## Multiplicative Persistance

### March 26, 2019

Take a number. Multiply all its digits together. Repeat with the new number until it reaches a single digit. For instance, starting from 327, the product of the digits 3, 2 and 7 is 42, then recurring with 42 the product of the digits 4 and 2 is 8, which is the final answer; we say the sequence 327 → 42 → 8 finishes in 2 steps. What number leads to a sequence with the maximal number of steps?

The video includes some live-coding in Python by Matt.

Your task is to implement a function to compute the multiplicative persistance sequence starting from a given number, then “play with it” as Matt suggests. When you are finished, you are welcome to read or run a suggested solution, or to post your own solution or discuss the exercise in the comments below.

Pages: 1 2

### 9 Responses to “Multiplicative Persistance”

1. Paul said

In Python. As suggested in the video only certain patterns of numbers is searched. The results come in a few seconds. After that no more numbers are found up to 50 digits.

```from functools import reduce
from operator import mul
from itertools import combinations_with_replacement

def mult(n):
pr = [n]
while n > 9:
n =  reduce(mul, (int(c) for c in str(n)))
pr.append(n)
return pr

def search():
rest of the numbers are 6, 7 ,8 ,9
"""
first = "23 "
rest = "6789"
ms = 0
for N in range(2, 50):
for f in first:
for m in combinations_with_replacement(rest, N + (1 if f == " " else 0)):
n = int(f + "".join(m))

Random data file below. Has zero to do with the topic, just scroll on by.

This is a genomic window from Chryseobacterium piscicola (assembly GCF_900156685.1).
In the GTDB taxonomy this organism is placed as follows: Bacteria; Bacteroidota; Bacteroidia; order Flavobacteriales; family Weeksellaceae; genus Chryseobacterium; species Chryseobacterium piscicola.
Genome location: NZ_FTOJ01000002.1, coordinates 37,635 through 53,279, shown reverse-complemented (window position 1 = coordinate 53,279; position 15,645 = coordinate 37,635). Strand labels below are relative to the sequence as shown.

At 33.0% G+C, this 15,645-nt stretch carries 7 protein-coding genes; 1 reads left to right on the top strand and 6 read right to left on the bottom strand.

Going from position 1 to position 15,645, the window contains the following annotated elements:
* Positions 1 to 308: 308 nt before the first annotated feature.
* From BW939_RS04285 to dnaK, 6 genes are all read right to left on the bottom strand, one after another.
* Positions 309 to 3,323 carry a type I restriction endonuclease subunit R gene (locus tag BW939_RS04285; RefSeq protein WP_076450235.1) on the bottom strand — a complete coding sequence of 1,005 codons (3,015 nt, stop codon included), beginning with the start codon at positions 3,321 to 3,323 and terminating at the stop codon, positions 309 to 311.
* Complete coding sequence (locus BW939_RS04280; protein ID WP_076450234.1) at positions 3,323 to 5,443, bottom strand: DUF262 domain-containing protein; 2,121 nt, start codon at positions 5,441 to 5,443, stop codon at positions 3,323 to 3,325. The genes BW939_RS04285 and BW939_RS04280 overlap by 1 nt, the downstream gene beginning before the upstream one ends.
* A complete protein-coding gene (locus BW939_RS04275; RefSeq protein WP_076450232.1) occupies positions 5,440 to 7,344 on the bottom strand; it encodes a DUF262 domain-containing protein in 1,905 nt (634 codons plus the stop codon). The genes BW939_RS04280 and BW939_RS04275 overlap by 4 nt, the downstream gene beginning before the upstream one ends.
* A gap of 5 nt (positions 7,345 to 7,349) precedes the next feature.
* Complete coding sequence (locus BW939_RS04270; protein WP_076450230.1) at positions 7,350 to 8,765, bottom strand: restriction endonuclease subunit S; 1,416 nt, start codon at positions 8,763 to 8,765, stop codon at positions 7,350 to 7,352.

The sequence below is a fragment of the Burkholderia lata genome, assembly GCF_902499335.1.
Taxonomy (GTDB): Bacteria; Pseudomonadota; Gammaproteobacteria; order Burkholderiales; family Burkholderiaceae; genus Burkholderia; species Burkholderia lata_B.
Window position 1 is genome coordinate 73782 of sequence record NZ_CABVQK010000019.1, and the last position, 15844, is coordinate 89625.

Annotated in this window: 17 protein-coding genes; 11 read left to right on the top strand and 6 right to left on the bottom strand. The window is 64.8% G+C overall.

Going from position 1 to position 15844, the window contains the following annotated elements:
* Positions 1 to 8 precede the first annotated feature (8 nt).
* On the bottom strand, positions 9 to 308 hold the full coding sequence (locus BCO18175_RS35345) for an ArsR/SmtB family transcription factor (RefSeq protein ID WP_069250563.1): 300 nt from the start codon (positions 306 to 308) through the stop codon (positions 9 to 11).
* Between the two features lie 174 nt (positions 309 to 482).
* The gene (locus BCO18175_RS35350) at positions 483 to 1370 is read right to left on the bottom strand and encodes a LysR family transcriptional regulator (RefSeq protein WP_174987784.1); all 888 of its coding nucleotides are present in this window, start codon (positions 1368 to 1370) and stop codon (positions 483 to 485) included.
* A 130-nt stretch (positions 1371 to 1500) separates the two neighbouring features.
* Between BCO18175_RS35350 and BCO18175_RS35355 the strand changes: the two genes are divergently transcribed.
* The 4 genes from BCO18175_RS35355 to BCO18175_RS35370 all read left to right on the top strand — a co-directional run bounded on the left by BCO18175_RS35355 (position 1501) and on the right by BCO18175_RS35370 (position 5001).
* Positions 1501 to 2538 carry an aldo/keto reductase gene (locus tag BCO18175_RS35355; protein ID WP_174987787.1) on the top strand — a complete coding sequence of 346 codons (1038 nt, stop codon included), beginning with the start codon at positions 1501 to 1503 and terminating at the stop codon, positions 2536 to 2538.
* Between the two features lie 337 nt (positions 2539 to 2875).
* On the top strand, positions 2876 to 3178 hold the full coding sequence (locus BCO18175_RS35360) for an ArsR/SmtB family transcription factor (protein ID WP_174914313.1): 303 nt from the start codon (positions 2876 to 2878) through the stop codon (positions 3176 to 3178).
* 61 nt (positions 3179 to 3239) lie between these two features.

steps = mult(n)
if len(steps) > ms:
ms = len(steps)
print("-".join(str(s) for s in steps))

search()
```
2. Paul said

Strange. My comment ended up in page 2.??

3. matthew said

I also went for a Python solution, this one just enumerates multisets of 2..9 (in appropriate order) and uses the number with those digits in ascending order. A few seconds to get up to 277777788888899 (after looking at 435968 multisets), then nothing. https://oeis.org/A003001 has more details.

```from operator import mul
from functools import reduce

# The smallest number with a given number of steps must have digits
# in ascending order and not contain 0 or 1.

# Represent candidate numbers by multisets of 0..7:

# Convert a multiset to an integer, nth multiset element is number of times
# digit n+2 occurs, so eg. [1,2,0,2,0,0,0,1] => 233559

def mset2int(s): return int(''.join([str(i+2)*d for (i,d) in enumerate(s)]) or '0')

# Find the next multiset - when converted to integers as above, the
# sequence of integers is in ascending order.
def nextmultiset(s):
# [..,n,0,..,0,m] -> [..,n-1,m+1,..,0,0]
# [0,0,..,n] => [n+1,0,..,0]
n = s[-1]; s[-1] = 0
for i in range(len(s)-1,0,-1):
if s[i-1] > 0:
s[i-1] -= 1
s[i] = n+1
return
s = n+1

# Count the number of reduction steps for an integer
def countsteps(n):
count = 0
while n >= 10:
n = reduce(mul,(int(d) for d in str(n)))
count += 1
return count

s = *8
max = -1
while True:
n = mset2int(s)
steps = countsteps(n)
if steps > max:
print(n,steps)
max = steps
nextmultiset(s)
```
4. Ernie said

I noticed an interesting pattern when I calculated the frequency of the final step in the range 1…10^n
1 occurs n times
3 and 7 occur n(n+1)/2 times
9 occurs n(n+1)(n+2)/6 times

5. Ernie said

I noticed an interesting pattern when I calculated the frequency of the final step in the range 1…10^n
1 occurs n times
3 and 7 occur n(n+1)/2 times
9 occurs n(n+1)(n+2)/6 times

6. matthew said

@Ernie: nice observation, looks like the only numbers going to 1 are 100.., going to 3 are 311.. & permutations, going to 7 are 711.. & permutations and going to 9 are 3311… and 911…, with permutations which gives the result you see. For other numbers to end up here, we would need eg. 311111 to have only 2,3,5 and 7 as prime factors which is (presumably) unlikely, though I don’t see why it should be ruled out.